Echo Chamber: Interactive Sound Sculpture for Installation and Performance
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Echo Chamber premiered with four live performances at the Marvin Center of the George Washington University on April 15th, 2019 followed by a three-week-long exhibition. Echo Chamber took a team of ten people over the course of two days to install. The live-performances took place in front a participating audience made up of hundreds of current university students, incoming students, faculty members, university employees, local community members, and many art-lovers from Ohio, Maryland, Virginia and New York.
Echo Chamber is an interactive sound sculpture that encompasses public art, musical composition, and piano performance. It is a collaboration between site-specific public artist Mark Reigelman, music composer David Bird, and pianist Ning Yu. The primary aim of this work is to offer an expressive extension of the piano, as well as reflective, playful, and interactive public sculpture for the citizens of Washington D.C. Echo Chamber is a musical and visual experience that brings itself to the general public and invite them to explore, walk around, listen, speak, sing, and meditate.
The Echo Chamber sound sculpture is over 11 feet tall and consists of an array of 56 resonant metal tubes each with a reflective and colorized endcap. The oval shaped metal tubes range between three feet to ten feet long, and each tube is tuned to a unique resonant frequency and contains a powered speaker capable of playing back a two-hour multichannel composition by David Bird. This composition will utilize two sound materials: the prerecorded environmental sounds from the location the sound sculpture is being installed, and the prerecorded piano performance by Ning Yu. This composition will take advantage of the unique resonant qualities of each tube as well as their composite harmony within the sound sculpture. This expansive multichannel composition will loop within the resonant structure during viewing hours of the installation. The spacious harmonies of the composition will work to intertwine, complement, and reinforce the acoustic properties of the sculpture.
Echo Chamber will be installed in the courtyard garden at Phillips Hall on the campus of the George Washington University in Washington DC, and will open to the public on April 15th, 2019, and the introduction of the project will coincide with two live duet performances between the sound sculpture and Ning Yu. In performance, Ning will be situated next to the sculpture, and will provide an additional sonic layer to the composition. The sculpture will in turn process the piano sound and integrate it into the reverberate sound world of the prerecorded sounds. Following this performance, Echo Chamber will remain open to the public for the following month where its prerecorded element will continue during viewing hours.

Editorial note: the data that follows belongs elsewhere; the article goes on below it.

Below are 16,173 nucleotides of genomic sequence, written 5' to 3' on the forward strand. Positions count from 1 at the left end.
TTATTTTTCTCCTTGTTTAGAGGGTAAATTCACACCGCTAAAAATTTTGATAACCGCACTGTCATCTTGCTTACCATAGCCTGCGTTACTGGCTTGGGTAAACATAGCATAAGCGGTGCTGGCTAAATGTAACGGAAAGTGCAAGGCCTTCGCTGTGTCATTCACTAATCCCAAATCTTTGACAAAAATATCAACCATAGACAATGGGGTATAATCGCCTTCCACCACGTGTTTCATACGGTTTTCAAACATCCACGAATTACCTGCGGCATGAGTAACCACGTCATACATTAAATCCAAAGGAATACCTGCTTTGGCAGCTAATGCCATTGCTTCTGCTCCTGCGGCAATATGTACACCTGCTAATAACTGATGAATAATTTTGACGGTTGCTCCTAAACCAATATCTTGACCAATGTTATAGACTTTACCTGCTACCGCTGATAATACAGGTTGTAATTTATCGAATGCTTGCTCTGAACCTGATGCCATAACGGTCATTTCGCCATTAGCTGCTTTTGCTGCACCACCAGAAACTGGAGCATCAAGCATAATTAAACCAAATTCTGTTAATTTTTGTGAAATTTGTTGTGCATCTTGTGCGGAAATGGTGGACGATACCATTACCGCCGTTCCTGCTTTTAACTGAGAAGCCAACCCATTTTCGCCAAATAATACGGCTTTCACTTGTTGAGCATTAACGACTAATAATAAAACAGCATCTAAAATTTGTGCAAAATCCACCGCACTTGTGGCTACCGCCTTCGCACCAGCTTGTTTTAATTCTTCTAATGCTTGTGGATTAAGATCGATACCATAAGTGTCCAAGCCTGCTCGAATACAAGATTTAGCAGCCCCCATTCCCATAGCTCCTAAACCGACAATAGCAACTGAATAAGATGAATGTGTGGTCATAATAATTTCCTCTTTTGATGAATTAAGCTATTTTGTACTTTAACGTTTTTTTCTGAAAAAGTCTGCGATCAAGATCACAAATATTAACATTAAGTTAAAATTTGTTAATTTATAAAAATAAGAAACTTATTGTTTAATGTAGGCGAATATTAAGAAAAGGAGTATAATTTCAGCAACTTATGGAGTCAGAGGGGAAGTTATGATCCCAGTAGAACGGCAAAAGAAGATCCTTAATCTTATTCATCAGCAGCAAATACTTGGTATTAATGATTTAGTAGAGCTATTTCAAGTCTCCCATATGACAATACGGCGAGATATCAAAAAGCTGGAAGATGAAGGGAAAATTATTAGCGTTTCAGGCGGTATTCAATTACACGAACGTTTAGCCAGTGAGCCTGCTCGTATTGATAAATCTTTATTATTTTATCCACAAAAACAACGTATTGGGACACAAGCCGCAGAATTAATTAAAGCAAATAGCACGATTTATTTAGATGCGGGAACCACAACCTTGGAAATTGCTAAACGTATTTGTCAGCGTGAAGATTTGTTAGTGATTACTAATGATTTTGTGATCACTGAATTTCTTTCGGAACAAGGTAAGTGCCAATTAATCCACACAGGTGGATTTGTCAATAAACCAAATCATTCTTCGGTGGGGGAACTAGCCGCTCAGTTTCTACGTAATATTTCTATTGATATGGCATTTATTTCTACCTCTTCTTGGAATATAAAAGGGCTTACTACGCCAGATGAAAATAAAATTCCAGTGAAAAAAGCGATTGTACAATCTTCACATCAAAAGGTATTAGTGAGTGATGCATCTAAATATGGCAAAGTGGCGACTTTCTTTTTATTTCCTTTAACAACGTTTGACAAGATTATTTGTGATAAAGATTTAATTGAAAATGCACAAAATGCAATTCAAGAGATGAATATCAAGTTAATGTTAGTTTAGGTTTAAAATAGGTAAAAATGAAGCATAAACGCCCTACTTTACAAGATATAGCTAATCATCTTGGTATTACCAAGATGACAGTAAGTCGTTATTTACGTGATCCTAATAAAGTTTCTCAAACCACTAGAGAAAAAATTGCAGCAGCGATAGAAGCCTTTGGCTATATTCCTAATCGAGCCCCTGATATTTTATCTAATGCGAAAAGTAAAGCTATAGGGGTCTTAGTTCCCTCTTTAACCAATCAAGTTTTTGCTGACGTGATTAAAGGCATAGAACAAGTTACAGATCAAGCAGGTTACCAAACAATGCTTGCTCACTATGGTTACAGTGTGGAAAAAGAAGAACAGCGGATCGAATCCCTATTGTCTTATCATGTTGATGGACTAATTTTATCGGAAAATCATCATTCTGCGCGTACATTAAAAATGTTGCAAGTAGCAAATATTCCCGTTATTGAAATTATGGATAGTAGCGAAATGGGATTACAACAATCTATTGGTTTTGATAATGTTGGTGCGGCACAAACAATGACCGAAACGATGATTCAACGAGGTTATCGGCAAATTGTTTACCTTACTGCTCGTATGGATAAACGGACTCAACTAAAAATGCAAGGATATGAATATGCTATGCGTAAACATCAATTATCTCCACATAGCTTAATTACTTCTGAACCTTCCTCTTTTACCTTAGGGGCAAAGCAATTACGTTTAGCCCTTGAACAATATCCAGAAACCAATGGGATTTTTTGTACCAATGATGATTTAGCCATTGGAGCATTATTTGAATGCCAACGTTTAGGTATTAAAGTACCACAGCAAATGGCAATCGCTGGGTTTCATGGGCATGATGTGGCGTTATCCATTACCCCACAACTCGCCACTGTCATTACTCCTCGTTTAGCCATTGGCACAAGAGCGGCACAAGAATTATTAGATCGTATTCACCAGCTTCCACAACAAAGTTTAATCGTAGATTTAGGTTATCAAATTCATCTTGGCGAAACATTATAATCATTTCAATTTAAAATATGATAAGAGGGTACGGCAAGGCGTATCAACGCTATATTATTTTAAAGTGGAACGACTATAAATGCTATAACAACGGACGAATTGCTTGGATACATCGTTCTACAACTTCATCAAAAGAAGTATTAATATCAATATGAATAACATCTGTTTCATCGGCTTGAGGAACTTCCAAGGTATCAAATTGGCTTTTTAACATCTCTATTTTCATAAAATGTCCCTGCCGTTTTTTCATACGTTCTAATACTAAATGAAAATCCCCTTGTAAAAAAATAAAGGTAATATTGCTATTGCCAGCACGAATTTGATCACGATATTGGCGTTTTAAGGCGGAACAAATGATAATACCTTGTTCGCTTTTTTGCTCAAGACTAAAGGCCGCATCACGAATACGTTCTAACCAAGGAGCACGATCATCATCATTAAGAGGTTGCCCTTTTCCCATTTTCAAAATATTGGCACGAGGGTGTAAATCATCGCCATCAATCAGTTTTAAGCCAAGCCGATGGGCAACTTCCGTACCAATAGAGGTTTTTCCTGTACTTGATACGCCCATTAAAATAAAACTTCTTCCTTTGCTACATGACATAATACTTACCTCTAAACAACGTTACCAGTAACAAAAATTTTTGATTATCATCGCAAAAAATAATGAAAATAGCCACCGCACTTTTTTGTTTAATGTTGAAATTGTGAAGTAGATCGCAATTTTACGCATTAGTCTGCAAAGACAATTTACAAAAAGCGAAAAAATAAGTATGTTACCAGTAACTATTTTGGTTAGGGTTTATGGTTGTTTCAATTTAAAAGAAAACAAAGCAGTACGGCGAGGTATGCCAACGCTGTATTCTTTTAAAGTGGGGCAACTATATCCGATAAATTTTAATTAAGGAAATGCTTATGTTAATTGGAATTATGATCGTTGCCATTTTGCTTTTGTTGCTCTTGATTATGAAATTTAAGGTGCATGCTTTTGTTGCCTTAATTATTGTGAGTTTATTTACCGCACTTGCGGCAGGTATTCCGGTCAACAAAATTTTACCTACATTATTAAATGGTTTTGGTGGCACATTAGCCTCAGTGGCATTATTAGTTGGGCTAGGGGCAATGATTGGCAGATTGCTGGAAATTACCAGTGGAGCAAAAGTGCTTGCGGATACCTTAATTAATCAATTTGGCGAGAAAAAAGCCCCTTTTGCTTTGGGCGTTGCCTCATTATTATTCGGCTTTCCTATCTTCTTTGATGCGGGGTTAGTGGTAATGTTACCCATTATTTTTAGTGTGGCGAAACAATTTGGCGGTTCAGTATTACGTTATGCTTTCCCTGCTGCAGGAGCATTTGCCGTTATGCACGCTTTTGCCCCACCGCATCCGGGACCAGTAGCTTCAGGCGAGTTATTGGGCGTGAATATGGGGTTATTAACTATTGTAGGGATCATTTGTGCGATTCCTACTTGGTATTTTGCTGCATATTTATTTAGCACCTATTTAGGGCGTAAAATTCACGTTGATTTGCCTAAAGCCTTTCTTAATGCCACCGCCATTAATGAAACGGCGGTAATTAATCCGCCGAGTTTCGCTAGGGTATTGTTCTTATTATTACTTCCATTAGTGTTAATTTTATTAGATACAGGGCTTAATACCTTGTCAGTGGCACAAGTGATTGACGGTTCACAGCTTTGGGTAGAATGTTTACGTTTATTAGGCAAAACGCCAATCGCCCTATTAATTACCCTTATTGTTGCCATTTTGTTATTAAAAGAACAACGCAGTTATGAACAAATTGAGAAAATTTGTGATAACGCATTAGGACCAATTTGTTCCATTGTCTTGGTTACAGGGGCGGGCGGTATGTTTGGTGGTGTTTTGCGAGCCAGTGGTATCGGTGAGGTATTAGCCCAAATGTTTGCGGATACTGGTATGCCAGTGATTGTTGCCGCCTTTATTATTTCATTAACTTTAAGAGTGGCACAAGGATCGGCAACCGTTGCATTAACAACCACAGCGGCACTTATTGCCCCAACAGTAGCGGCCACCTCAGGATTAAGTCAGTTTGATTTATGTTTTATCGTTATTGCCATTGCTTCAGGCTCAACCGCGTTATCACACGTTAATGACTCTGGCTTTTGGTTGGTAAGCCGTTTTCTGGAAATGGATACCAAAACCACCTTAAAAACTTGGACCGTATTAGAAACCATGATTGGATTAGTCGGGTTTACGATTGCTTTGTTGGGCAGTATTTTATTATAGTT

Commissioning composer David Bird for this project was an obvious choice because of his unique background in exploring sound in public spaces. His work engages with many of the themes explored in this project, including performance in natural soundscapes that solicit the active participation of the public, and the conversation between performer and resonant space. His work “Mediums” for Ning Yu and the members of Yarn/Wire, had performers interacting with various acoustic environments around New York City with vocoder keyboards, and was featured on their album “Yarn/Wire/Currents Vol. 3”.
The majority of the Echo Chamber project is funded by the George Washington University’s Columbian College Facility Fund. This New Music USA project grant will help support the recording of the prerecorded material, as well as provide a commission fee for the composer.
“Mediums” was composed for and performed by Yarn/Wire: Ian Antonio and Russell Greenberg, percussion; Laura Barger and Ning Yu, pianos, and was produced for the project Yarn/Wire/Currents which explores the intersections of composition, technology, installation, live performance, and music theater. The title,”Mediums” refers in one instance to media itself and the process of transcription, which played a significant role in the creation of the piece.
Music and Video by David Bird, Cinematography by David Bird and Bernhard Fasenfest
The Reading Nest is inspired by mythical objects and creatures of knowledge. For centuries, objects in nature have been associated with knowledge and wisdom. Trees of enlightenment and scholarly owls have been particularly prominent in this history of mythological objects of knowledge. The Reading Nest acts as a visual intermediary between forest and fowl. It symbolizes growth, community and knowledge while continuing to embody these mythical roots. The Reading Nest was created with over 10,000 discarded wood boards found throughout Cleveland.
Moebius-Ring is the mathematical paradox of the ribbon folded on itself: one passes successively from the front side to the back of the ring while remaining on the same face of the ribbon. My “Moebius-Ring” is a series of variations based on repetitive pulsations. At each cycle the piano tries to escape these pulsations but invariably returns, like an impression of “already seen” or a dream premonitory. The tempo expands or contracts with each new passage. The US premiere of the piece was given by Ning Yu in 2017 at Miller Theatre, NYC.
Start and End Dates
03/10/2019 — 05/16/2019
Washington, District Of Columbia